Australian couple staying in B.C. says fires in their state double the size of Vancouver Island

The fire burning near Jillian Dirou and Ross McKinney’s home in New South Wales was about 500 metres away on Saturday. (Courtesy of Jilllian Dirou)
A photo from the Australian wildfires burning in New South Wales. (Courtesy of Jillian Dirou)
The Eucumbene dam wall near Jillian Dirou and Ross McKinney’ home in New South Wales. (Courtesy of Jillian Dirou)

Jillian Dirou and Ross McKinney said the wildfires that are ravaging Australia, their home country, were not only expected but serve as a warning to other parts of the world as well.

“It’s unprecedented, never before experienced, but not unexpected,” said McKinney. “Scientists and experienced people like myself have been telling the politicians for years that this will happen.”

Ross McKinney and Jillian Dirou are house-sitting in Metchosin, B.C.. They are constantly monitoring the wildfires in New South Wales, Australia, which are 500 metres from their home. (Shalu Mehta/News Staff)

The couple has made a village called Eucumbene Cove in New South Wales, bordering a national park, their home for nearly 30 years. Right now, the wildfires are burning about 500 metres from their house and the one closest to their home is 120,000 acres large.

Dirou and McKinney left Australia in November to house-sit for a friend in Metchosin, just outside of Victoria B.C., but have remained in constant contact with friends and family back home and have been monitoring the situation from afar.

READ ALSO: 2 Aussie wildfires merge into inferno; man seriously burned

They said their attitude about being in Canada during the wildfires in mixed. Dirou has severe asthma and would have been “another casualty” if they stayed.

Before they left for Canada, they prepared everything they could for the fire. Brushes and shrubs around their home were cleared, no trees are hanging over the house, the gutters are full of water, sprinkler hoses are in the front and back yards and a friend is watching their home.

“If he gets the order to evacuate, he will turn on the tap and leave,” McKinney said.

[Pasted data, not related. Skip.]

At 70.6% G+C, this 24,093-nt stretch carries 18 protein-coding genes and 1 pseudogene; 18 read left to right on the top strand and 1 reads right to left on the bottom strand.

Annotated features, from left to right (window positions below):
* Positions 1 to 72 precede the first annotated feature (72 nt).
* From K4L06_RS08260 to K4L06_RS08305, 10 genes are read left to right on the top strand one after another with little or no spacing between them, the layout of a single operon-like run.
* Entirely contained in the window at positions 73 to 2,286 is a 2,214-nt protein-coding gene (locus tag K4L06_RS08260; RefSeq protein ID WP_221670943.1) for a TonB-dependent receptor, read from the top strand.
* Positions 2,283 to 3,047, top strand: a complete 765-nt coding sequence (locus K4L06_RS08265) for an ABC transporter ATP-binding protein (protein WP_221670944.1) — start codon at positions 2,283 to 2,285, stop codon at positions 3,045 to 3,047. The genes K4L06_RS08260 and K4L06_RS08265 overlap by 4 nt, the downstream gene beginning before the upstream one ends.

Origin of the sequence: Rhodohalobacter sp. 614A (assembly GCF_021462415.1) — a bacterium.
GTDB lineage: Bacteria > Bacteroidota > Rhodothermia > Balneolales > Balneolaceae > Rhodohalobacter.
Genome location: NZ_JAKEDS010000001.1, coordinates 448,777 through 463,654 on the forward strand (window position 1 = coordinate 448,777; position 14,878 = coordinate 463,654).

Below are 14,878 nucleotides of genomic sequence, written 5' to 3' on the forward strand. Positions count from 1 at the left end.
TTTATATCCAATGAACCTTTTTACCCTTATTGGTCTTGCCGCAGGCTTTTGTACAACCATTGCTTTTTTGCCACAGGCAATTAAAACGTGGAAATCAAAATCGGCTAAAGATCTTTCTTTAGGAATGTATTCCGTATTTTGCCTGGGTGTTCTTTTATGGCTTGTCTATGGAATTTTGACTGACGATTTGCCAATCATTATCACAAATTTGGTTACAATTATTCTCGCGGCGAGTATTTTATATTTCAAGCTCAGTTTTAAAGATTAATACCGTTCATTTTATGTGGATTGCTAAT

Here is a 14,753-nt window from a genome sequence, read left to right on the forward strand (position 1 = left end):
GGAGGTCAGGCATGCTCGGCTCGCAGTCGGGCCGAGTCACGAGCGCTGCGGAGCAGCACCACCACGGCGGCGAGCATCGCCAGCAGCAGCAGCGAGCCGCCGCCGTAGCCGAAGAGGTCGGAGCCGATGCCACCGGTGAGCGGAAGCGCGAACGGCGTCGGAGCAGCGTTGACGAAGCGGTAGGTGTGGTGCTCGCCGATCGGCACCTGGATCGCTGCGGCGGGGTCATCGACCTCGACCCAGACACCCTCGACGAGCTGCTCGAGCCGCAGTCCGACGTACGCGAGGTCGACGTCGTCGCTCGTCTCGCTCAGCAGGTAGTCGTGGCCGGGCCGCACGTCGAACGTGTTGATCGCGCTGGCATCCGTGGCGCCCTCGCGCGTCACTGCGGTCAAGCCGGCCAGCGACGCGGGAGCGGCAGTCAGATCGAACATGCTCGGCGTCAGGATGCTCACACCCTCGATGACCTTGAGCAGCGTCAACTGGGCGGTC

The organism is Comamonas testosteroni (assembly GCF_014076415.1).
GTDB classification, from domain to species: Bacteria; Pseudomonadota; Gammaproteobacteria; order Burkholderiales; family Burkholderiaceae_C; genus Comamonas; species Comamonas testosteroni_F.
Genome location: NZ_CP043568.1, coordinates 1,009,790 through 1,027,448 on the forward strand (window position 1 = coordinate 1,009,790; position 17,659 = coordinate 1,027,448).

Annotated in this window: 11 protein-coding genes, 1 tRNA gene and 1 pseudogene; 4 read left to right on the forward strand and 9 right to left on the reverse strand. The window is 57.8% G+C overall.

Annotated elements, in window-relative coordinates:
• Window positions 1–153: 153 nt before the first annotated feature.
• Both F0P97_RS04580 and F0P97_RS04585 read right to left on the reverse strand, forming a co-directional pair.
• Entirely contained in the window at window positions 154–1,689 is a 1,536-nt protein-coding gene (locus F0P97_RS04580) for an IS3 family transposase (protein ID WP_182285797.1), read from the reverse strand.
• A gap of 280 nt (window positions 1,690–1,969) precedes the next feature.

The fires in their state alone – not including Queensland or Victoria – are double the size of Vancouver Island. The fires in Australia have killed at least 26 people and have destroyed more than 2,000 homes and a significant amount of wildlife, including 30 per cent of the koala population.

On Saturday, the couple said aerial support was present, keeping watch on the main fire and prepared to drop water bombs. Bulldozers and graders are also being used to widen containment lines.

When the couple left their home the fires weren’t in their area yet.

“When we left, I knew the fires were on the north coast and I thought ‘surely not, but if…’ and I just took a really long look,” Dirou said. “We thought it was all over last Saturday but there was a bit of a wind change, the temperature dropped, a light rain … and the whole situation changed.”

READ ALSO: Make pouches for orphaned Australian wildlife at a Langford quilt shop

The fires sparked again a few days later and their friend could see the flames clearly from their front deck.

McKinney, who was born in Edmonton, has 25 years of experience working with the National Parks and Wildlife Service in New South Wales, Australia. He had the highest field position in his state and worked in fire control. He also consults with bush fire management planning and was the assistant director with the Federal Department of Environment. Since retiring, McKinney has become very vocal about his concerns for the environment and the threat of bush fires.

He has written several letters to politicians, ministers and local news outlets about his concerns, asking what government officials will do to mitigate disasters such as these. His letters, however, have gone unanswered.